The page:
Objectivity and Evidence

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					Objectivity and Evidence.

   Is value-free social science
       I. What is value-free social
A.   Background

    I shall presuppose that there are positive facts: facts
     that do not imply that something is good or bad,
     better or worse, valuable or not. (Note: this is

    I shall allow that there may or may not be facts
     about values. (Assuming there are such facts is one
     very simple way of securing moral objectivity.)
Examples of positive facts: (candidate facts)

1)   The force exerted by the magnet is 2 dynes.
2)   The grass in my garden now is greener than in
     my friend’s garden in Northern Alberta.
3)   The charge of an electron is…
4)   “The import elasticity of demand for
     automobiles in Britain in 1979 is 1.3.” [Blaug.
5)   Nancy is 5’5” tall.
B. Positive (value-free) social science

   Establishes (true or false) claims reporting positive facts.
   Without presupposing the truth of any value claims (i.e.
    “objectively”). An „objective claim‟ is a claim about
    positive facts that is established objectively.

C. Why can‟t we have value-free social science?

   Central social science claims inevitably fail to report
    positive facts.
   It is hard to eliminate value assumptions from social
    science methods.
          II. Some distinctions
A. Amartya Sen-
“Accounts, Actions and Values: Objectivity of Social Science”
    Sen: Nobel-prize winning social welfare theorist,
    economist/philosopher famous for his work on famine.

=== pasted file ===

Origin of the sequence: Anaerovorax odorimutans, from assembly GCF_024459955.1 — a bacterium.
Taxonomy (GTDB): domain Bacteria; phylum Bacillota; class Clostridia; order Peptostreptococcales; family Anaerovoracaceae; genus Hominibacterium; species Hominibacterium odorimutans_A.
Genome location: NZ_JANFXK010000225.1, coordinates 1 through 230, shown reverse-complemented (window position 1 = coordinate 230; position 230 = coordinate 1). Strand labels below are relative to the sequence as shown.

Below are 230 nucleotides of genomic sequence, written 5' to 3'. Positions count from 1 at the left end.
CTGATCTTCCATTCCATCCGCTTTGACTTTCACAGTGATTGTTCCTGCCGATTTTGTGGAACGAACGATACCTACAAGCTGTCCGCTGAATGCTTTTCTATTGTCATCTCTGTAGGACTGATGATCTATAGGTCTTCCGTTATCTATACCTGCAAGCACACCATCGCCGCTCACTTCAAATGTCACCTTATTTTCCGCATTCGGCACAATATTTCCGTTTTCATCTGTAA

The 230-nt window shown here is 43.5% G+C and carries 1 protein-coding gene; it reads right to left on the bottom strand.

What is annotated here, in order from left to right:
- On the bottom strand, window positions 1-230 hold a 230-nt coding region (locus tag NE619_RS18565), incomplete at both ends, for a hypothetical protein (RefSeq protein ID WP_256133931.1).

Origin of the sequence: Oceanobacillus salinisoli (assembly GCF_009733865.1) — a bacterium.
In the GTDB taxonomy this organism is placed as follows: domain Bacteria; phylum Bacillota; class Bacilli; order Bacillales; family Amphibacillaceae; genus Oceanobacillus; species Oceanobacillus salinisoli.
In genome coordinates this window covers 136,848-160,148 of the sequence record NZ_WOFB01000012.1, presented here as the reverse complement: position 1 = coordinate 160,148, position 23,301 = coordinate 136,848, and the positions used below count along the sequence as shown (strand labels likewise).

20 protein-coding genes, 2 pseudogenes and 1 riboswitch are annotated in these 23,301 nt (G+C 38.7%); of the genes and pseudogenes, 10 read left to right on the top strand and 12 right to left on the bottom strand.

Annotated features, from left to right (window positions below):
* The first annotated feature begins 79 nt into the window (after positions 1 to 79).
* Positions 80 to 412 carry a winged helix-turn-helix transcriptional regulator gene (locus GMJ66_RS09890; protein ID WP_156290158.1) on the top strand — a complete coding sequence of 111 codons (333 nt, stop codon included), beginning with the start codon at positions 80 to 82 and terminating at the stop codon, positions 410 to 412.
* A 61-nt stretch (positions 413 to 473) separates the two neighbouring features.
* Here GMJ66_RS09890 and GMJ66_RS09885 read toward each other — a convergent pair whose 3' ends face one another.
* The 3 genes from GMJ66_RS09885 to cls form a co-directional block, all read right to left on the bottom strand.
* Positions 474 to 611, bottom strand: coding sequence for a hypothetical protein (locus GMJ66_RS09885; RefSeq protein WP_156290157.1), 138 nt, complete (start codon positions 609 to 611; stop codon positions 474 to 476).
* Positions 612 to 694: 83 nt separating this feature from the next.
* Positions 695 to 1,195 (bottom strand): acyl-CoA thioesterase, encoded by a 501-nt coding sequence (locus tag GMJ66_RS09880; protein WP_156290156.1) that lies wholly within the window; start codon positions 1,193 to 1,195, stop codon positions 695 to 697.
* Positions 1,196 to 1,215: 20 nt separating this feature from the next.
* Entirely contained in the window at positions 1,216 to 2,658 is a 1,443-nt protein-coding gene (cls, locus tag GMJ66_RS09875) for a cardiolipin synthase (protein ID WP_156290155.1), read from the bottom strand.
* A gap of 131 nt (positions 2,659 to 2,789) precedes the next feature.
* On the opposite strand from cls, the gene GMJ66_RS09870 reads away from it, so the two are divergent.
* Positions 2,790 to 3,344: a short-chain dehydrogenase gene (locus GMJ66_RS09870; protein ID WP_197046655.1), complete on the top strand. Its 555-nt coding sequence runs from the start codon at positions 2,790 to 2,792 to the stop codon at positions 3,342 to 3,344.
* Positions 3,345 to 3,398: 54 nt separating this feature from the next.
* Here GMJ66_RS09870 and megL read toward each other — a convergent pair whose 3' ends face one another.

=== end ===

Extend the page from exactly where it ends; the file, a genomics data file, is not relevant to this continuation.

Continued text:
B. Sen distinguishes
    The objectivity of claims
   The goodness of accounts
   The goodness of actions
Economic claims and judgements about the goodness of
    accounts can be objective. Judgement about the
    goodness of actions are moral judgements.
C. Sen‟s example

BBC Panorama programme on brain death and
  kidney donations, October 1980. The
  programme cast doubt on the certainty of death
  of allegedly dead patients when their kidneys
  were removed.
             Three questions:
1) Were the claims true/ well supported?

2) Was it a good account of brain death and kidney

3) Was the action of broadcasting the report right?
   “‟Should the BBC have given such an account?‟ is a
    question about action judgement, not about account
   This question requires a “moral judgement”. Neither
    questions 1) nor 2) do.
   “The same applies to choosing…; selecting
    questions…, and picking the ways of
    presentation.” (p.107)

“The problem here isn‟t fearing that scientific action might
  be value-loaded, but fearing that it might not. Value-
  loading here is not so much a right as a duty. An action
  by a person that is contrary to his or her values…
  remains pernicious in terms of his or her own values,
  even if it happens to be related to science.

… Actions related to science are like all other actions,
  calling for evaluation, assessment, and scrutiny.”

See also P. Kitcher on Truth, Democracy,…
     III. Is value-free social science
Why might many central social science claims fail
   to describe positive facts?

A.  Because-
the social facts we want to study (e.g. human
    development, unemployment) can in many
    cases only be identified with (or measured by)
    a set of positive facts given a value
Some examples

    The United Nations‟ „Human Development Index‟: The HDI
     is an equal weighting of – life expectancy, literacy, level of
     education with a specific choice of how to measure each
     of these in turn. There is a sense in which a country‟s
     having a certain value for the HDI is a positive fact. BUT,
     there is a sense in which it is not. Why? The choice of
     measurement procedure reflects a view about what
     constitutes human development. E.g. no indicators of
     political freedom are included (and historically, we know
     this is for political reasons).
    Unemployment
1.   What lies behind the rules for how to measure it? E.g. Are
     women who look after the family unemployed? Maybe;
     maybe not. But not children.
2.   We have a view about who should be working, e.g. single